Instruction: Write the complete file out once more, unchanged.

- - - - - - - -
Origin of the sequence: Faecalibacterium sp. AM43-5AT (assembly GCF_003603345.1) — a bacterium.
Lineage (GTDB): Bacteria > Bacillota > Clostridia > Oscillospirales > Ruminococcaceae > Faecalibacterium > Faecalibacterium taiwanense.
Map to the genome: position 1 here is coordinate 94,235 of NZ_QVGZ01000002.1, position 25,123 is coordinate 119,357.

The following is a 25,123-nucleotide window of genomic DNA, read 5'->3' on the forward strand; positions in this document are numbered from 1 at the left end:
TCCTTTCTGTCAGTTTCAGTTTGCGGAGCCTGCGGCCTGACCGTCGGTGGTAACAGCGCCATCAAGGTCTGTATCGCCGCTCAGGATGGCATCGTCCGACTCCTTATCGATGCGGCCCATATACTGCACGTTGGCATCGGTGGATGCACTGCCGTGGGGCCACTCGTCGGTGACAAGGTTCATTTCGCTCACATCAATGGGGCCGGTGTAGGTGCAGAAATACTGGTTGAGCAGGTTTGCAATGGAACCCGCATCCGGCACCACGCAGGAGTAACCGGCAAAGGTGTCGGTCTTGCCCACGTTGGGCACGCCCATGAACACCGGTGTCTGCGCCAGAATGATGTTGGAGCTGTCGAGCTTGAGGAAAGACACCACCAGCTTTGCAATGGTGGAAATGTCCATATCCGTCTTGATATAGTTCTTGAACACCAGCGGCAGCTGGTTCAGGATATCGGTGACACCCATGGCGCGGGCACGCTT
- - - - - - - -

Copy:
Origin of the sequence: Faecalibacterium sp. AM43-5AT (assembly GCF_003603345.1) — a bacterium.
Lineage (GTDB): Bacteria > Bacillota > Clostridia > Oscillospirales > Ruminococcaceae > Faecalibacterium > Faecalibacterium taiwanense.
Map to the genome: position 1 here is coordinate 94,235 of NZ_QVGZ01000002.1, position 25,123 is coordinate 119,357.

The following is a 25,123-nucleotide window of genomic DNA, read 5'->3' on the forward strand; positions in this document are numbered from 1 at the left end:
TCCTTTCTGTCAGTTTCAGTTTGCGGAGCCTGCGGCCTGACCGTCGGTGGTAACAGCGCCATCAAGGTCTGTATCGCCGCTCAGGATGGCATCGTCCGACTCCTTATCGATGCGGCCCATATACTGCACGTTGGCATCGGTGGATGCACTGCCGTGGGGCCACTCGTCGGTGACAAGGTTCATTTCGCTCACATCAATGGGGCCGGTGTAGGTGCAGAAATACTGGTTGAGCAGGTTTGCAATGGAACCCGCATCCGGCACCACGCAGGAGTAACCGGCAAAGGTGTCGGTCTTGCCCACGTTGGGCACGCCCATGAACACCGGTGTCTGCGCCAGAATGATGTTGGAGCTGTCGAGCTTGAGGAAAGACACCACCAGCTTTGCAATGGTGGAAATGTCCATATCCGTCTTGATATAGTTCTTGAACACCAGCGGCAGCTGGTTCAGGATATCGGTGACACCCATGGCGCGGGCACGCTT